We are only 7 days out from this year's budget, so we can expect an increasing amount of pre-announcements, spoilers and speculation as the week goes on.
In fact, the pre-budget feeding frenzy has already started. Sunday's Telegraph* reported that Sir Oliver Letwin's review on build out rates is likely to weigh in on the Land Value Capture debate - on the side of Government. If the report is accurate, the Letwin Review is likely to endorse proposals that councils should be able to access a larger proportion of landowner's profits in order to fund infrastructure. Indeed, the Telegraph goes as far as to suggest that the Treasury is currently considering how best to respond to the review** - including suggestions that changes are made to compulsory purchase rules to facilitate it.
I have already covered the many, many issues with this approach in previous blogs - not least that it is based on a complete misunderstanding of how the CPO regime currently works*** - and will not go over it again. That said, it seems clear that funding infrastructure schemes is likely to form a major part of this year's budget proposals.
In addition to the final report from the Letwin Review, we are also expecting:
- the Government's response to its consultation on 'Supporting housing delivery through developer contributions', which was published in March, and proposed a series of reforms to the Community Infrastructure Levy;
- revised secondary legislation to bring the CIL regulations into line with the Revised NPPF; and
- if the Telegraph is correct, a further consultation on Land Value Capture.
All of which are focused on ensuring that necessary infrastructure is properly funded without resorting to government funds, where possible.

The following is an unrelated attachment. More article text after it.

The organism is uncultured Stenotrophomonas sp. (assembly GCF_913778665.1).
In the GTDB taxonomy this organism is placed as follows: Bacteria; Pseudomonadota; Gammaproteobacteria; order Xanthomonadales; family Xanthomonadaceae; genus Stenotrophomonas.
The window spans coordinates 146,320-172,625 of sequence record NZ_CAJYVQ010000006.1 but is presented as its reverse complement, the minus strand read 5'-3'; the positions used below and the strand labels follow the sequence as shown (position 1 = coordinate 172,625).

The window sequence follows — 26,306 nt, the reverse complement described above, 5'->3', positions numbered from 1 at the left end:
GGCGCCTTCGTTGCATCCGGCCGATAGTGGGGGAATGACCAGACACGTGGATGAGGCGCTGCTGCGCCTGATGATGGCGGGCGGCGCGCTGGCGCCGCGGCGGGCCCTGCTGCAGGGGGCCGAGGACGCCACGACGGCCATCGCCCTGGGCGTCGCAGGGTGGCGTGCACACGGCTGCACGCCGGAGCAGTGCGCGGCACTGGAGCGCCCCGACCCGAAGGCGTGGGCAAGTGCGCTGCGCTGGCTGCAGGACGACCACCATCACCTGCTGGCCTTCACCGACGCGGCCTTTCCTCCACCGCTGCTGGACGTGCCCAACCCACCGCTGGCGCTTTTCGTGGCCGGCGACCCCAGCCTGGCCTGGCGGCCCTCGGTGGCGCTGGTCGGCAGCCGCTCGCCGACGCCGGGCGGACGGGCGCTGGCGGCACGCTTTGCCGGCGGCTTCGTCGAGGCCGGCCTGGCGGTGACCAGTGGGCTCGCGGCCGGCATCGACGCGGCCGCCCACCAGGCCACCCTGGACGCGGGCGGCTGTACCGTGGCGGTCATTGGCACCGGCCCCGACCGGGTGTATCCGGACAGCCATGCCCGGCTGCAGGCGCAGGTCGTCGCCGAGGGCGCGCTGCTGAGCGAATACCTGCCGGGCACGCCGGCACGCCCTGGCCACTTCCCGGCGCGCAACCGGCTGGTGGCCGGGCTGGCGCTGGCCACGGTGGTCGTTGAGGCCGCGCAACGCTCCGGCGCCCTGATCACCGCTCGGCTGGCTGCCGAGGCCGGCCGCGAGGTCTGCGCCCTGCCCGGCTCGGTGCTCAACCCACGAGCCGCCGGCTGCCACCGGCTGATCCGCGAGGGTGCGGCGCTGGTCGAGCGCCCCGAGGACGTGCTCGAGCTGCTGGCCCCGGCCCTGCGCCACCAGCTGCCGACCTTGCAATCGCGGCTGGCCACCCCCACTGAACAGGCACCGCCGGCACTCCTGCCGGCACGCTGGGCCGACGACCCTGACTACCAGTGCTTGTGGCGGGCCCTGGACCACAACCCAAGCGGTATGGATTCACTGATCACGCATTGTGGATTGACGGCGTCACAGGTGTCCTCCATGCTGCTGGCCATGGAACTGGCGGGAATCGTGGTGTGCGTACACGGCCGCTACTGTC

The desire to avoid central funding of infrastructure projects is understandable given how long major infrastructure projects can take to come forward (the Stonehenge tunnel development consent order application has only just been submitted after many years of discussion, and PINS has recently rejected a NSIP application for the Northamptonshire rail freight interchange*!).
That said, I am not convinced that trying to push all or most of the costs onto developers and landowners is an appropriate response. There is only so much money in any development project, and if too much of it is seized by central and local government, there will be no incentive for landowners to release their land in the first place - or for developers to invest in building it out. Given the push to increase housing numbers, going too far in this direction will be counterproductive.
I suspect we will learn more about the Government's intentions as the week progresses, and we get closer to Budget day - but one thing is clear, the 2018 Budget, like all of its predecessors, will be all about the money *!!.
* Link to article below
** This is not something that fills me with confidence - allowing the Treasury to draft planning legislation is one of the reasons that the CIL Regulations are such a mess.
*** and also the fact that allowing the Government to seize private property at less than market rates leaves a very bad taste in the mouth.
*!! One last thing, I may be a little more haphazard than usual with my blogging over the coming months. My daughter was born a couple of weeks ago, and we are fitting the blog in with her nap times. Unfortunately, she seems to be taking after her mother, as planning law has yet to reliably put her to sleep, so it can be a bit hit and miss!
Sir Oliver Letwin, the former minister carrying out the review, is expected to recommend that local authorities should be able to seize greater amounts of landowners’ profits in order to fund the construction of local infrastructure such as roads and affordable homes. Downing Street and the Treasury are now believed to be locked in discussions over how radical an approach the government could endorse. Sir Oliver’s final report could go as far as recommending the compulsory purchase of land at discounted prices that exclude the “uplift” in value from planning permission. .... Mr Hammond is planning to set out Sir Oliver’s proposals in the Budget on October 29, although the Chancellor is likely to fall short of formally adopting any ideas until they have been further scrutinised by the government.